Rush Limbaugh announces cancer diagnosis

Rush Limbaugh (USA Today photo via Getty Images)
Photo credit Rush Limbaugh (USA Today photo via Getty Images)

BUFFALO, N.Y. (WBEN) - Radio personality Rush Limbaugh announced Monday that he has an advanced form of lung cancer.

He said he intends to still host his show during his treatment, though there will be some days that he will not host it.

"(I plan to) do this show as normally and as competently and as expertly as I do each and every day because that is the source of my greatest satisfaction professionally," Limbaugh said. "(and) personally. I've had so much support from family and friends during this that it's been tremendous. I told the staff today that I have a deeply personal relationship with God that I do not proselytize about. But I do and I have been working that relationship tremendously, which I do regularly anyway, but I've been focused on it intently for the past couple of weeks."

Limbaugh said on his radio show that he first felt that something was wrong around January 12. He first learned of his diagnosis on January 20 by two professional medical institutions. He said he is feeling zero symptoms but acknowledged a shortness of breath and a pulmonary problem.

"I'm going to be gone the next couple of days as we figure out the treatment course of action and have further testing done, but as I said, I'm going to be here as often as I can," Limbaugh said.

He was reluctant to discuss personal matters and distract from his work, he said, and wasn't seeking to cover up his illness. He realized it was better to be honest and avoid the speculation that would follow when he has to miss being on air for treatment or as the result of treatment, Limbaugh added.

“But it is what it is. And you know me, I’m the mayor of Realville,” he said. “My intention is to come here every day I can. And to do this program as normally” and competently as usual.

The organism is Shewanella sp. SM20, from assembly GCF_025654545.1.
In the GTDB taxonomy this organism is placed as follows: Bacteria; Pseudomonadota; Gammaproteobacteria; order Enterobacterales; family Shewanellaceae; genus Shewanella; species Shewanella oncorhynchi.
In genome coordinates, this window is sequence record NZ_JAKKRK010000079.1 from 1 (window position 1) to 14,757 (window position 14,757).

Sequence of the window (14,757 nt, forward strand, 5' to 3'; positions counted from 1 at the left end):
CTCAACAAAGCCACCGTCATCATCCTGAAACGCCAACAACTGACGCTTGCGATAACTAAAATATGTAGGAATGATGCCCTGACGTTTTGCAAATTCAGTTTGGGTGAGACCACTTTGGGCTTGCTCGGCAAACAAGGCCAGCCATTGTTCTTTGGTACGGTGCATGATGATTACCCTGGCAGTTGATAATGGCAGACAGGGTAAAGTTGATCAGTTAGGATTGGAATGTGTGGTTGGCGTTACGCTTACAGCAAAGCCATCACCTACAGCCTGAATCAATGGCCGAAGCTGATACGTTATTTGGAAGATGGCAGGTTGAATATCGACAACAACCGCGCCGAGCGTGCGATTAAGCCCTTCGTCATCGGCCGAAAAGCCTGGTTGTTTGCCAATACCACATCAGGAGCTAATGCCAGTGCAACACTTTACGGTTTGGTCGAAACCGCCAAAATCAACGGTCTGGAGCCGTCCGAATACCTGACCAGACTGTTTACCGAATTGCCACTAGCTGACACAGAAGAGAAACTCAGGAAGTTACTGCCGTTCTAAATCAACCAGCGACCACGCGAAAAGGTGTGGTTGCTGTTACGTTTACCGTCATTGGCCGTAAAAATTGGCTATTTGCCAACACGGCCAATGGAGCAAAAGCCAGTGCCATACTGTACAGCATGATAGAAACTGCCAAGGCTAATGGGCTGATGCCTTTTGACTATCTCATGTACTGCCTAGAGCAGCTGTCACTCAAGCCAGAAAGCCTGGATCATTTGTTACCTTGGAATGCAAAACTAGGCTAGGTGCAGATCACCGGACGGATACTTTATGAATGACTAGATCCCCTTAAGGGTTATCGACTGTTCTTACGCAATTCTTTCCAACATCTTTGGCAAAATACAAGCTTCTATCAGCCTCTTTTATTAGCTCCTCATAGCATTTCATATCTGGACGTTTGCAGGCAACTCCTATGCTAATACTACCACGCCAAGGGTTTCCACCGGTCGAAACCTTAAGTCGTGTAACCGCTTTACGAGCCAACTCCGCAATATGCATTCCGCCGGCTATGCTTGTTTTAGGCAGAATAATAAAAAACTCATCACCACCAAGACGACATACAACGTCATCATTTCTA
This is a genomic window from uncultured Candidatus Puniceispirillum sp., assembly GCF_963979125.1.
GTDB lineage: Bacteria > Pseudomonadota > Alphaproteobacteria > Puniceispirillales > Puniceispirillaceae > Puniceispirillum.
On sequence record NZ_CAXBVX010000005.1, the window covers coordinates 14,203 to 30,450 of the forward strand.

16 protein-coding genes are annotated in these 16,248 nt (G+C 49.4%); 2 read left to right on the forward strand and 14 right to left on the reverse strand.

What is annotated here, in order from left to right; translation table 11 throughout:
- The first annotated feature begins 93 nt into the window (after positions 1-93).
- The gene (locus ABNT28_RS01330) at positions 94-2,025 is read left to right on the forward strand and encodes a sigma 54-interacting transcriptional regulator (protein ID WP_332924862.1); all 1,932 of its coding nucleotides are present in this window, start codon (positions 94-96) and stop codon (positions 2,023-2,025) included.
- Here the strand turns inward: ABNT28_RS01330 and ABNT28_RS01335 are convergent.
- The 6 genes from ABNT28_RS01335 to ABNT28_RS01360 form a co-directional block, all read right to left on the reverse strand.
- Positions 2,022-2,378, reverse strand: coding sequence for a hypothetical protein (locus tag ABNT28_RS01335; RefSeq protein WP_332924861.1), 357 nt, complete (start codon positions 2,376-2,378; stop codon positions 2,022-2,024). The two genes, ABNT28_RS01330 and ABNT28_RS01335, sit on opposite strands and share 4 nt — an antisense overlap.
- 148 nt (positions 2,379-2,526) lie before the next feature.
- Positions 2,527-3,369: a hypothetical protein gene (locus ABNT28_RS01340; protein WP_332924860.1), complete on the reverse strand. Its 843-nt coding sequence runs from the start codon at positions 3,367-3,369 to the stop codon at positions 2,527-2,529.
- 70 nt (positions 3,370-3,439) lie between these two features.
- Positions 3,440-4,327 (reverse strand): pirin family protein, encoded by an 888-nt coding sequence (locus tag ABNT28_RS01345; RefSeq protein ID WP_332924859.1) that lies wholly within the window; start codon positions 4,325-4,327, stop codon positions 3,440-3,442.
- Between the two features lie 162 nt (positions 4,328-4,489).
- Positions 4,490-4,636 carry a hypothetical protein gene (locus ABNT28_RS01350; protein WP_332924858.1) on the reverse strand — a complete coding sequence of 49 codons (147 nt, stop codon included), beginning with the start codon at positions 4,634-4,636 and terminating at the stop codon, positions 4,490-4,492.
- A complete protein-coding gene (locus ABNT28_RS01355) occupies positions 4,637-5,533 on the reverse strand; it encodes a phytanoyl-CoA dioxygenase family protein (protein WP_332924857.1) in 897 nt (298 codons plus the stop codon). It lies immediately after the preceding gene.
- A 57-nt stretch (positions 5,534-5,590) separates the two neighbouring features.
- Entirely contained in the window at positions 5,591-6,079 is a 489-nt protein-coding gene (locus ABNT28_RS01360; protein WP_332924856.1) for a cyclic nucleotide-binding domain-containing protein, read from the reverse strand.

“It’s shocking to the industry, and it should be shocking to the political establishment,” Michael Harrison, publisher of Talkers magazine, the trade industry publication for talk radio, said of Limbaugh's disclosure.

He started his first national radio show in 1988 from New York, later relocating to Palm Beach, Florida.

The hyper-partisan broadcaster has dominated talk radio with a raucous, liberal-bashing style that made him one of the most influential voices of American right-wing politics and inspired other conservative broadcasters including Sean Hannity, Glenn Beck and Bill O'Reilly.

The media figure's endorsement and friendship is a conservative political treasure. His idol, Ronald Reagan, wrote a letter that Limbaugh read on the air in December 1992 and which sealed his reputation among conservatives: “You’ve become the number one voice for conservatism in our country,” Reagan wrote.

Two years later, Limbaugh would be so widely credited as key to Republicans’ takeover of Congress for the first time in 40 years, he was deemed an honorary member of the new class.

Limbaugh has frequently been accused of hate-filled speech, including bigotry and blatant racism through his comments and sketches such as "Barack the Magic Negro," a song featured on his show that said Obama "makes guilty whites feel good" and that the politician is “black, but not authentically.”

His popularity has survived brickbats and thrived despite personal woes.

In 2003, Limbaugh admitted an addiction to painkillers and entered rehabilitation. Authorities opened an investigation into alleged "doctor shopping," saying he received up to 2,000 pills from four doctors over a period of six months, but he ultimately reached a deal with prosecutors that dismissed the single charge.

Limbaugh recently renewed his contract on January 5.